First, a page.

Why at night and early in the morning, the bell is louder than the day?
The sound relies on air to spread. It travels straight forward in uniform temperature air; Once encountering high and low air temperature, it tries to choose the place where the low temperature is transmitted. So immediately “turn” sound.
During the day, the Sun heats the ground; the air near the ground is much higher than the air above. After ringing, the bell has not been far away, and it goes up high, where the temperature is relatively low. So, on the ground, outside a certain distance, the bell sounded unclear; a little further away, the bell was not heard. At night and early in the morning, the cold and hot air condition happens in the opposite direction: the air temperature near the ground is lower than above. The bell, after being emitted, immediately follows the ground, where the temperature is relatively low. Therefore, people in very far places can also hear the bell. The verse “half-heartedly shared with the boat guests” (at midnight listening to the boat’s bell to the passenger boat) is also based on a scientific basis!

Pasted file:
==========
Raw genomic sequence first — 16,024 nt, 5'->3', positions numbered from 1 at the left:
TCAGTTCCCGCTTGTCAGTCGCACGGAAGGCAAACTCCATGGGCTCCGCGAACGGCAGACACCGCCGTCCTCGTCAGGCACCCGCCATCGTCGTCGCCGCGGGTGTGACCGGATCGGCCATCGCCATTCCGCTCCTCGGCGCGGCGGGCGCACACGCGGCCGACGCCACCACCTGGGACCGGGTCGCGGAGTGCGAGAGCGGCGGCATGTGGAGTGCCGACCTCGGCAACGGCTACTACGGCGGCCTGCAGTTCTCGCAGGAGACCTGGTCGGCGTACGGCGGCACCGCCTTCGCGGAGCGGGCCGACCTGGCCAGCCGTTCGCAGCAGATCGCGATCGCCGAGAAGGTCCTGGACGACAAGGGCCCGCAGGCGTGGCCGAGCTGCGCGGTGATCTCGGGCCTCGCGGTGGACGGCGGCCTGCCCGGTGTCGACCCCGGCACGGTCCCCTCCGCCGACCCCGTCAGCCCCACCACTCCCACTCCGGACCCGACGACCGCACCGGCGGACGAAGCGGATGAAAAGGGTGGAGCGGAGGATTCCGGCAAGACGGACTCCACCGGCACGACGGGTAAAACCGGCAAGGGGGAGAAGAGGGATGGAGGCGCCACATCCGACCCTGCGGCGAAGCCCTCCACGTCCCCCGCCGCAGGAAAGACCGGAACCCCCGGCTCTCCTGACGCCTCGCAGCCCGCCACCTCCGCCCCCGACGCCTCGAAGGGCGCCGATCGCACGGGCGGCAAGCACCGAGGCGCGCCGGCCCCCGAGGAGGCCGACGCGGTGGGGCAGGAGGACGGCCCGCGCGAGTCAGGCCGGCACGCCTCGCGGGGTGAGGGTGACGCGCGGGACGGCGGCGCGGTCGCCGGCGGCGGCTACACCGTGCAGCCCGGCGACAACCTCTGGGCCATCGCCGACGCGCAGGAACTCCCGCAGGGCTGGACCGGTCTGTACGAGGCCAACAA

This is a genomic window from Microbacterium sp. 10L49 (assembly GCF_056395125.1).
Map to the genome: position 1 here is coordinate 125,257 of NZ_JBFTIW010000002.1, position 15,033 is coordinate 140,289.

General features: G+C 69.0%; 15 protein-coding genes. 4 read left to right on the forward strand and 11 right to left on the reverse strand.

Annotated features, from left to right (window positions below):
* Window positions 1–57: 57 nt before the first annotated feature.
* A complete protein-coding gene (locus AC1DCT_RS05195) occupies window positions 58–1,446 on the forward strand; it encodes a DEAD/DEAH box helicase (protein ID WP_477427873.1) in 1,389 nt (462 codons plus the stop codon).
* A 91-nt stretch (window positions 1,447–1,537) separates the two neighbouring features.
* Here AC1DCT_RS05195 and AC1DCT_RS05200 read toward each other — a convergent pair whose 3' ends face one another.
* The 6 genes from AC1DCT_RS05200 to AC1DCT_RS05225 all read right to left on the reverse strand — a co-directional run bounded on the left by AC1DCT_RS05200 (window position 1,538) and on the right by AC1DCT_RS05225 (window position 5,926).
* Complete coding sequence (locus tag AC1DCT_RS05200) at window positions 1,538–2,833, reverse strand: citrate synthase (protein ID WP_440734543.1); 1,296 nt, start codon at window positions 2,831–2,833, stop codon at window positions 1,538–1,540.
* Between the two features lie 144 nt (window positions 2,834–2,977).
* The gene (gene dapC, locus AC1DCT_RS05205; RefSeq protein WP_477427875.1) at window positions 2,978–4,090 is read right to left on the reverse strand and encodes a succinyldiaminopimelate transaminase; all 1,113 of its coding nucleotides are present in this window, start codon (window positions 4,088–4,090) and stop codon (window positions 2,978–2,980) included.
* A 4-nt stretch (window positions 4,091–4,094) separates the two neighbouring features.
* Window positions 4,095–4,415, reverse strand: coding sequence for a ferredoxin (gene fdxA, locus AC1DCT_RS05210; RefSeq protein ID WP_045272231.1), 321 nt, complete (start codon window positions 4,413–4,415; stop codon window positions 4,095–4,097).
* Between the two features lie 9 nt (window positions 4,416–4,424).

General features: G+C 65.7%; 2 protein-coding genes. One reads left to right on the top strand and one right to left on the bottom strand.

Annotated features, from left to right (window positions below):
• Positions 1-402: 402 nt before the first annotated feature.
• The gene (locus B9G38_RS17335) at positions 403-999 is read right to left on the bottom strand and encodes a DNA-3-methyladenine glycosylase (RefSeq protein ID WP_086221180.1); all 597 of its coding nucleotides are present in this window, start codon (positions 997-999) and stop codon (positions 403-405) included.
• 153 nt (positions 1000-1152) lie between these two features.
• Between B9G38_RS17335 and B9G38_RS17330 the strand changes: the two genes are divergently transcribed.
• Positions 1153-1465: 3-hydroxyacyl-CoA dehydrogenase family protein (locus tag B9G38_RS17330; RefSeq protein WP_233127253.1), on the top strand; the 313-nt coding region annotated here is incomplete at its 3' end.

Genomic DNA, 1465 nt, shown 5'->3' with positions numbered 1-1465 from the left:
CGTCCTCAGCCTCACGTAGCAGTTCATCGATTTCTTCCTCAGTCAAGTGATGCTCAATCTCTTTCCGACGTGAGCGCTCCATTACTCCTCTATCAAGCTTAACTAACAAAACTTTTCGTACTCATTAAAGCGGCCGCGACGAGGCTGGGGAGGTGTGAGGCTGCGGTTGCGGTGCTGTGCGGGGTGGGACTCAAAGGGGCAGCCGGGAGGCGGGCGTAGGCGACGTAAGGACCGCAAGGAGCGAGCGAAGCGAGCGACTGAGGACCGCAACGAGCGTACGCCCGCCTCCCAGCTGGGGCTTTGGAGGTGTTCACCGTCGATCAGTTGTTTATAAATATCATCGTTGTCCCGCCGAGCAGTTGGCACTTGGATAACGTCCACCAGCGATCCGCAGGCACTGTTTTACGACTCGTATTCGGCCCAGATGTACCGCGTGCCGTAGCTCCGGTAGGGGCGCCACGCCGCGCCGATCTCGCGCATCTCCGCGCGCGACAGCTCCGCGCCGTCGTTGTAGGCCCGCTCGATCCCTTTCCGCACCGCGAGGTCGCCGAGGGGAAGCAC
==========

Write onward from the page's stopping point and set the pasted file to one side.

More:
This kind of nature of sound can create some interesting phenomena. In the hot desert, temperatures near the ground are relatively high. If someone outside howling 50 ~ 60 m, they could only see his mouth moving but could not hear the sound. That’s because after the howl came out, the sound quickly turned high up away. In contrast, in the vast snow and snow, the temperature near the ground is lower than in the air, the sound completely spreads along the ground; So, when someone howls for me, the sound can be transmitted very far, even beyond 1000 ~ 2000 m can be heard. Sometimes, due to the high and low air temperature near the ground, the sound also follows that turning up and down, often creating some relatively close areas where the sound cannot be heard, and in a farther place, can be heard.
In June 1815, during the famous Waterloo campaign, the “Flag” army was stationed not far from the battlefield, 25 km away after the outbreak of the battle. Still, no one heard loud gunfire, so that no one could run to Napoleon in advance according to the battle plan. Yet in a farther place, the sound of cannons could be heard clearly. The propagating nature of sound affects the success and failure of such a campaign!